Goodbye Susan Orr.  Thank you for your belief in me.  It made all the difference in the world.

“Goodbye private practice”–My recipe for a GOOD goodbye

Jun 26, 2018 | 22 comments

 

Closing my doors

After 16 years in private practice I’ve closed my doors.  From my initial decision — to the months of transition — and now the actual closure, it’s been a profound process. (If you missed my initial announcement, you can read more about my transition here and here and here.

Historically, I’ve been terrible at goodbyes.  I’m the person who doesn’t show up for last sessions.  I’m the person who will say, “We’ll see each other again, so this is not goodbye.” I was tempted to pretend that my last therapist group was just the final week of an eight week series.  I wanted to shoo everyone out the door and tell them not to be sad. But I didn’t.   And I think I got this last goodbye right.  I want to share it, because in the process I’ve come up with a simple, magic recipe for a GOOD goodbye.

Here’s my recipe for a GOOD goodbye:

  1. Write to this prompt then share. Today marks the end of…………..
  2. Write to this prompt then share. Today marks the beginning of…………
  3. Give stuff away or receive the stuff—depending on what side of ending you are on.

 

We did this during the last therapist groups I facilitated at my art therapy studio.  Like I said, it turned out to be the magic recipe.

Step one: Write about what is ending.

When we acknowledge the ending of something, I now know that it really helps if we can articulate what is ending.  This goes beyond the usual expression of emotion—the sadness, the grief, the disappointment.  This has us say in our writing (and then out loud) what it is that will no longer be.

Here’s a sampling of what I wrote and read for the groups.

Today marks the end……

Today marks the end of the door chime that announces the arrival of an open-faced, open-hearted beauty who is ready—ready to dive in, express, explore, create.

It’s the end of sitting around the painted on, glued on, cut into Ikea tables—the lousy chairs whose pillows slide and many end up using them as back rests instead of seat cushions.  No more sitting around, checking in, “finding the thread” as I’ve come to call it—so that the last meeting slides into the present–into our current experience and we add on, more unity, more expression, more art.

It’s the end of the shelves crammed full of art junk and art mediums.  The stacks of oil pastels that are now stumps, broken and peeled.  The jars of matchsticks and broken windshield glass and old buttons from my grandmothers’ collection are no longer necessary for the creative chaos that they lend to the décor.  No longer needed for the inspiration.  Not even for that last finishing touch on an altered shoe or book or doll.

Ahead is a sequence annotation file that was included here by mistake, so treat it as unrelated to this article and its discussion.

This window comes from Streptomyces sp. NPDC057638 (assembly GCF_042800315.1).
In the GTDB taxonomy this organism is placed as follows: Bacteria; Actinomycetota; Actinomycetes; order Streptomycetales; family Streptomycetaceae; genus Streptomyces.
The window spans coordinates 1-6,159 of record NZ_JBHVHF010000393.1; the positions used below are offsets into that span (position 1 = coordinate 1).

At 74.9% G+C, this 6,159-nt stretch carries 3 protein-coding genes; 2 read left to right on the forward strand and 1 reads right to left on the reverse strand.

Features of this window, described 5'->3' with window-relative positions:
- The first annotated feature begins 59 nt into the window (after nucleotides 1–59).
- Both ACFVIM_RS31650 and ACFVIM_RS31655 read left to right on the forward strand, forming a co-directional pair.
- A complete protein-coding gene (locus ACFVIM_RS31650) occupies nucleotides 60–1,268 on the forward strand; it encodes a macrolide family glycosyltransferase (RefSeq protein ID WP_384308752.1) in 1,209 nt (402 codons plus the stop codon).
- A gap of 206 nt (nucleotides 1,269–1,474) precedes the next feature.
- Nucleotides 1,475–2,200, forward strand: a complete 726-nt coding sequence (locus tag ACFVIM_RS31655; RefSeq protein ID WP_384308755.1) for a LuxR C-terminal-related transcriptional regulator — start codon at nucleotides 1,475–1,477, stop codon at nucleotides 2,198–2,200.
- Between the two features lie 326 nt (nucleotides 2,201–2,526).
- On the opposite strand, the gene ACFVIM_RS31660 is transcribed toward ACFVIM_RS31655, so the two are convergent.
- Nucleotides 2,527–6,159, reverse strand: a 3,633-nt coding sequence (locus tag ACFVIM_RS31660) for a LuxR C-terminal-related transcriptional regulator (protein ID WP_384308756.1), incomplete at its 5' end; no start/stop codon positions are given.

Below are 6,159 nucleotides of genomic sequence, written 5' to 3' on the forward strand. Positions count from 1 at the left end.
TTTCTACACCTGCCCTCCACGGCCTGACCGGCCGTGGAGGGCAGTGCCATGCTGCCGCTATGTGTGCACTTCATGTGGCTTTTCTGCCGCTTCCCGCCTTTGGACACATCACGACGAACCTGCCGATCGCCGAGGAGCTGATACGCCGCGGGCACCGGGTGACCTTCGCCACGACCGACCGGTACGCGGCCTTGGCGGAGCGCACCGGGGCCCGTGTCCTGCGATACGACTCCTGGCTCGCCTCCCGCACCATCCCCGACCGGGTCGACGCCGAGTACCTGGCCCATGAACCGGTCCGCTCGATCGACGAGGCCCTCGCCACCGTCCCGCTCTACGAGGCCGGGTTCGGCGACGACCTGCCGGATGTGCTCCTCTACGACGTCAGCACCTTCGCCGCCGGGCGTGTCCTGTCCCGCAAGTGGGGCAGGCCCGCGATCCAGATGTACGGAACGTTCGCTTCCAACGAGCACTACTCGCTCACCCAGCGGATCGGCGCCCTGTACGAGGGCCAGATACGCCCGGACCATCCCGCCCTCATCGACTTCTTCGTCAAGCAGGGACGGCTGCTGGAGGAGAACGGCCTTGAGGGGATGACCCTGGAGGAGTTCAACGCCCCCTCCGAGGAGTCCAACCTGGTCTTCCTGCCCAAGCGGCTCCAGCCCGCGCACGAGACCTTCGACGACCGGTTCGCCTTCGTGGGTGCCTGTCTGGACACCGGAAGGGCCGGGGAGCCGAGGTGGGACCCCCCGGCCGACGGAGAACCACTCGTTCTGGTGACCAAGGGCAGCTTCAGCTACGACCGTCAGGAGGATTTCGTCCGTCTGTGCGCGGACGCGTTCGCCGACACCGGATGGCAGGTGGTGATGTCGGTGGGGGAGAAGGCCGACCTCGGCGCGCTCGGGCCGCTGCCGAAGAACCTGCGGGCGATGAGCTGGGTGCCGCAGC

Today marks the end of guessing which lotion someone used during their trip to the bathroom.  And the gratitude I feel when they re-enter our creative circle, freshened, massaging the fresh scent of lemon or sage or lavender into the hands that have been only moments before immersed in paint or chalk or glue.  It’s the kind of gratitude that puts me in touch with love for that person, so visceral, and for the moment of gathering and willingness to “go there” with me.  The gratitude that says thank you to something greater that has coached me here—to a place where these gatherings can happen and others can love themselves, their art, the expressions the way I do.

Tonight I will set the alarm like always.  I will lock the door behind me.  And I will marvel at what we’ve done here.  Today marks the end of The Art Therapy Studio.  The end of 7985 Park Drive.  But I guarantee, it is not a dead end.  I will carry it with me.  And you will carry it with you.  And in that way—our creative process, our love, our willingness to dive in will go on and on and on.

Step Two: Write about what is beginning.

There’s a band called Seminsonics whose song, “Closing Time” is quoted all over the internet.  The lyric goes, “Every new beginning is some other beginnings end.” When I realized how true this is, that you can’t have an ending without a beginning just like you can’t have day without night, I knew I had to add this to my goodbye recipe.  Even if there is a transition period after the end, where you don’t know what’s coming for sure, there is a new and different something.  A beginning (no matter how unclear) starts the moment the ending happens.  So we wrote about the beginning.